Facebook, the data of millions of publicly disclosed profiles

A theft of 533 million FB accounts is cause for concern: telephones, addresses, a little bit of everything. According to Menlo Park it would have happened in 2019

Facebook is an American social media and social network, initially created on February 4, 2004 as a free university service and later expanded for commercial purposes, owned and operated by the company Meta[2], and based on a web 2.0 platform written in various programming languages
Facebook is an American social media and social network, initially created on February 4, 2004 as a free university service and later expanded for commercial purposes, owned and operated by the company Meta[2], and based on a web 2.0 platform written in various programming languages
Imagine waking up one morning and hearing from a geek friend of yours that your data, along with that of others 533 million Facebook profiles, were posted on a hacker site and are now circulating freely on the net. Well, you don't have to imagine it, because it actually happened to someone.

To more than a few, actually: of the hundred countries affected, Italy was one of the most vulnerable ever, with a number of users that is around almost all of the users of the social network, or about 90%. Followed by 32 million in the United States and 11 million in the UK. The news was reported on Saturday, April 3 by security expert Alon Gal, and found resonance thanks to Business Insider. In Italy, the news was later confirmed by Corriere della Sera.

All about privacy in the time of mass sharing

Street cameras and some private homes can compromise people's privacy
Street cameras and some private homes can compromise people's privacy

When did the data theft take place?

No one knows for sure, but it is estimated that the data was stolen in a bad day in 2019. You'll think: wow, it's a bit late. And we agree with you, but such news had already emerged in January when, on Telegram, it was possible to query a bot to receive, upon payment, the phone number of a Facebook user whose Facebook ID was known. Or viceversa.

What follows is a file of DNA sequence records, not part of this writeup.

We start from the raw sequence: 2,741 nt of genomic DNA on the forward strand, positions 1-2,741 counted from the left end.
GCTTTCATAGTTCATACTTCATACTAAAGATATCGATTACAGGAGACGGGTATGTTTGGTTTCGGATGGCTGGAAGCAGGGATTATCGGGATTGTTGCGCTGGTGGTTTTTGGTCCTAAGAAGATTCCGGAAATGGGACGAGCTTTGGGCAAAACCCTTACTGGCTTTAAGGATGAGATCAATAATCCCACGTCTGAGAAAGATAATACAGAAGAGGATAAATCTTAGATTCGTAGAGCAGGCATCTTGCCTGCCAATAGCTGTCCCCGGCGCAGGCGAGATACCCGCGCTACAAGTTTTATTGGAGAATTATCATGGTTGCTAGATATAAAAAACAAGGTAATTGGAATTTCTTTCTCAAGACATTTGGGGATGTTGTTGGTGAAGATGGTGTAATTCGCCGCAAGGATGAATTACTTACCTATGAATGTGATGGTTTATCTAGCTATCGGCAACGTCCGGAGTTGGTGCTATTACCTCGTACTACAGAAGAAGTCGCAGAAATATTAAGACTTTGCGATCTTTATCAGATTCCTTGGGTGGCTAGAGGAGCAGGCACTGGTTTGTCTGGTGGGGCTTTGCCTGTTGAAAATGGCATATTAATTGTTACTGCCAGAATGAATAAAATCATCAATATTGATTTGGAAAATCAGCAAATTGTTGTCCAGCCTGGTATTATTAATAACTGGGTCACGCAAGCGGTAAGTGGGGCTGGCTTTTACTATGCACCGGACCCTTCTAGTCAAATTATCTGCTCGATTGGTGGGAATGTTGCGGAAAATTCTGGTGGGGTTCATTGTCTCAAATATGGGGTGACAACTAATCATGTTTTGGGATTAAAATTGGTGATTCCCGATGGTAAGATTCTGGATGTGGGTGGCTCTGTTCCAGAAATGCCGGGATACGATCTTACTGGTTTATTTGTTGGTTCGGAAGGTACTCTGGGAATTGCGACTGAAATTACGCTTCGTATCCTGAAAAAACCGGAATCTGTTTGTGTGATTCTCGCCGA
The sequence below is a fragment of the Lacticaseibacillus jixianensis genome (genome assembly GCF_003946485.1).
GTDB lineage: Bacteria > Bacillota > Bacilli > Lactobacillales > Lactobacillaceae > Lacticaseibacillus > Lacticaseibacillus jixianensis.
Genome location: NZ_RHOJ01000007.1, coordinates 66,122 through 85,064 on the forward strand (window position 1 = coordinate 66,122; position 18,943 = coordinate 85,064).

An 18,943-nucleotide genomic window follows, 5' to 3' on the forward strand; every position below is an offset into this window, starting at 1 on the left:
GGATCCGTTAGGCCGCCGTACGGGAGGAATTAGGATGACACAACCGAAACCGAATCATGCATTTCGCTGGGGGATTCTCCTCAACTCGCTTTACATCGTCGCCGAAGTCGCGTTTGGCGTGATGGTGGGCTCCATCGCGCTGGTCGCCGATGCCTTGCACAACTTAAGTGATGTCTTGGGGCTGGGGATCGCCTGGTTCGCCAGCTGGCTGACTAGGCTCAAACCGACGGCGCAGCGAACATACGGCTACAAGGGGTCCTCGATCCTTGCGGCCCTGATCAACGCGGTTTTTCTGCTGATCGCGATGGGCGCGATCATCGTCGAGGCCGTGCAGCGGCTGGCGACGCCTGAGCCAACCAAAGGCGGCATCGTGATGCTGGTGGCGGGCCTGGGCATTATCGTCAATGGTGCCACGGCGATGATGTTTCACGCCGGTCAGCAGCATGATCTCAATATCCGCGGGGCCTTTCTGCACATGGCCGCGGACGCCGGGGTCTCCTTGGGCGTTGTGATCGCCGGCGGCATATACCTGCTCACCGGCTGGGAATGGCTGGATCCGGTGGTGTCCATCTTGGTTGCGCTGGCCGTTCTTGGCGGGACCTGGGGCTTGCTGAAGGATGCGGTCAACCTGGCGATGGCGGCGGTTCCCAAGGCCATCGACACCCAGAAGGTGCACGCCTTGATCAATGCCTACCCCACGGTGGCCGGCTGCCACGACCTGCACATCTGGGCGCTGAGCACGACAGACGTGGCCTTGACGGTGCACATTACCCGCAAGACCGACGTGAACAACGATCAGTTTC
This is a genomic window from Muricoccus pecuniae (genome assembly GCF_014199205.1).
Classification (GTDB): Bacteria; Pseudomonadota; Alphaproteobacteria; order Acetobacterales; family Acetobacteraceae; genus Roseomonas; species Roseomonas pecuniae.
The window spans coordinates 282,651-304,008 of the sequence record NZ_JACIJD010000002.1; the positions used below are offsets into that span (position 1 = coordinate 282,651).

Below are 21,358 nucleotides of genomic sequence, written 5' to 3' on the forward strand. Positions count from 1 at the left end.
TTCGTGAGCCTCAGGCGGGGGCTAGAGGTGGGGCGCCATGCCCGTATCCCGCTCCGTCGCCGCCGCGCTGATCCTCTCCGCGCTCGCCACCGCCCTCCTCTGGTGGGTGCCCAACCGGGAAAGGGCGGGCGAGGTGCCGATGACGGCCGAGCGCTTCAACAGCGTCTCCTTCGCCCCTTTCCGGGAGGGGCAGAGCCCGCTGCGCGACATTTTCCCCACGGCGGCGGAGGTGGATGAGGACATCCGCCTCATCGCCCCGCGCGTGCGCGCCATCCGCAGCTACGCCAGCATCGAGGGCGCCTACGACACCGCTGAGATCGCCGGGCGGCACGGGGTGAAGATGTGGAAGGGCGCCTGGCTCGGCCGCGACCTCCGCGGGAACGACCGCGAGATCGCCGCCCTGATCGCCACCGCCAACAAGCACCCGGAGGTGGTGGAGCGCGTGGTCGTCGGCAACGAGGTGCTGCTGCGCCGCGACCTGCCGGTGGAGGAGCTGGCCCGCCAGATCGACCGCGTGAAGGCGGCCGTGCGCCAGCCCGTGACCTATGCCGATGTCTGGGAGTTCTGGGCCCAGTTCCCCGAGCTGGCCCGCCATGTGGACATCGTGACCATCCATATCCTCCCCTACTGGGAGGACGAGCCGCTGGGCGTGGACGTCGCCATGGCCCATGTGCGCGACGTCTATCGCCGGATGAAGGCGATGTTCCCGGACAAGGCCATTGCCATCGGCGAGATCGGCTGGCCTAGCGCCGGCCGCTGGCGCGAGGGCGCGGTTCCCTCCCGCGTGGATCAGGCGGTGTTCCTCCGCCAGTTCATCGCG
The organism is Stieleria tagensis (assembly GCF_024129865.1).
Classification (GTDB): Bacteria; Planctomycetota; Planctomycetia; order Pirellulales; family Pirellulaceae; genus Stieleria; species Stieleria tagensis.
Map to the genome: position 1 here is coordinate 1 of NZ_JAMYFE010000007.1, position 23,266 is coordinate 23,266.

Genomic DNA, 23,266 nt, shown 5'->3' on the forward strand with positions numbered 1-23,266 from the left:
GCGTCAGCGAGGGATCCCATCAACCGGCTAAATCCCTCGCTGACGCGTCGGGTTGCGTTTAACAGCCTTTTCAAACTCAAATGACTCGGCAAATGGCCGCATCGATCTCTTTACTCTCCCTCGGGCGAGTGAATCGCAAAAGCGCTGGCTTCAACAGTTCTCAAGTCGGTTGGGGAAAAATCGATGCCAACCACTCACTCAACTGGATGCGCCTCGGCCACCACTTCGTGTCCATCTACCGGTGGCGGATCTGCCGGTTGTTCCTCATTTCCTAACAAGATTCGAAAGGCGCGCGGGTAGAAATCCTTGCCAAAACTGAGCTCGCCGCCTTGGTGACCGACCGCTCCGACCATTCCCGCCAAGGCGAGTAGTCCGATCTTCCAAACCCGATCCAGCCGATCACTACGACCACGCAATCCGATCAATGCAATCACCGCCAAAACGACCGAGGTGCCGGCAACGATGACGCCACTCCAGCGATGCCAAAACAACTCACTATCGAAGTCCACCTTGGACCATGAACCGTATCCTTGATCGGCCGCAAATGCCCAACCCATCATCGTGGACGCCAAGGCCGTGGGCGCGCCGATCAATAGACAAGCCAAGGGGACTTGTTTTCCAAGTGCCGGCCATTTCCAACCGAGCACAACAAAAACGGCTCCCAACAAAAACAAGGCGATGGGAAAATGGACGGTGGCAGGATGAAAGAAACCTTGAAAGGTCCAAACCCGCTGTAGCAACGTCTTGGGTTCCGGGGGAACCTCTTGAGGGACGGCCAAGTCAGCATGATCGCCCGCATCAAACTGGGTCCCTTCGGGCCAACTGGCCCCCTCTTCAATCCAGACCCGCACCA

Of course, Zuckerberg's colossus has already replied to the matter, stating with absolute certainty that the problem had already been identified at the time (then in 2019) e solved immediately. The security hole allowed people with a basic knowledge package to access people's data almost freely. The problem is that nobody says exactly when this disaster could happen again. After all, the huge amount of personal information that we introduce every day, almost unconsciously, on Facebook, is kept meticulously and down to the smallest detail - even when we then delete it. So it could only be a matter of time before the incident happens again.

The Swiss "Digital Trust Label" has an international reach

The Law for the Protection of Personal Data and Transparency (LPD) is destined to change the paradigms of privacy in Switzerland: it is expected to enter into force on 2023 September XNUMX
The Law for the Protection of Personal Data and Transparency (LPD) is destined to change the paradigms of privacy in Switzerland: it is expected to enter into force on 2023 September XNUMX

What can I do to prevent this kind of data theft?

First, it is essential not to panic. Even if you close your Facebook profile, your data would hardly be deleted from the databases. The only thing you can do that is concrete and minimally effective is take some precautions. First of all, enter your email address on “haveibeenpwned.com” and evaluate if your email or phone number is in the database. Change the password in question immediately and do not use your mobile phone number for identification on Facebook.

As for phishing, well, there are so many ways to protect yourself and prevent your data from falling into the hands of malicious people ready to orchestrate damage behind your back. In short, you can avoid getting "even more hurt" by taking some precautions and assessing the risk, always paying attention to the SMS and emails you open from sources that seem unreliable to you. Never open direct links in your email that “advise you to verify Amazon data,” for example, but going directly to the site and verifying it for yourself could help you avoid any scams.

Keep your eyes open. In the meantime, the Irish privacy commissioner is verifying the situation and trying to understand if the data is actually the same as two years ago, so as to understand whether the problem occurred earlier or not. Even the Italian Guarantor, according to Corriere della Sera sources, would be working to limit the risks to people's private data.

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What future does social media hold for us?
What future does social media hold for us?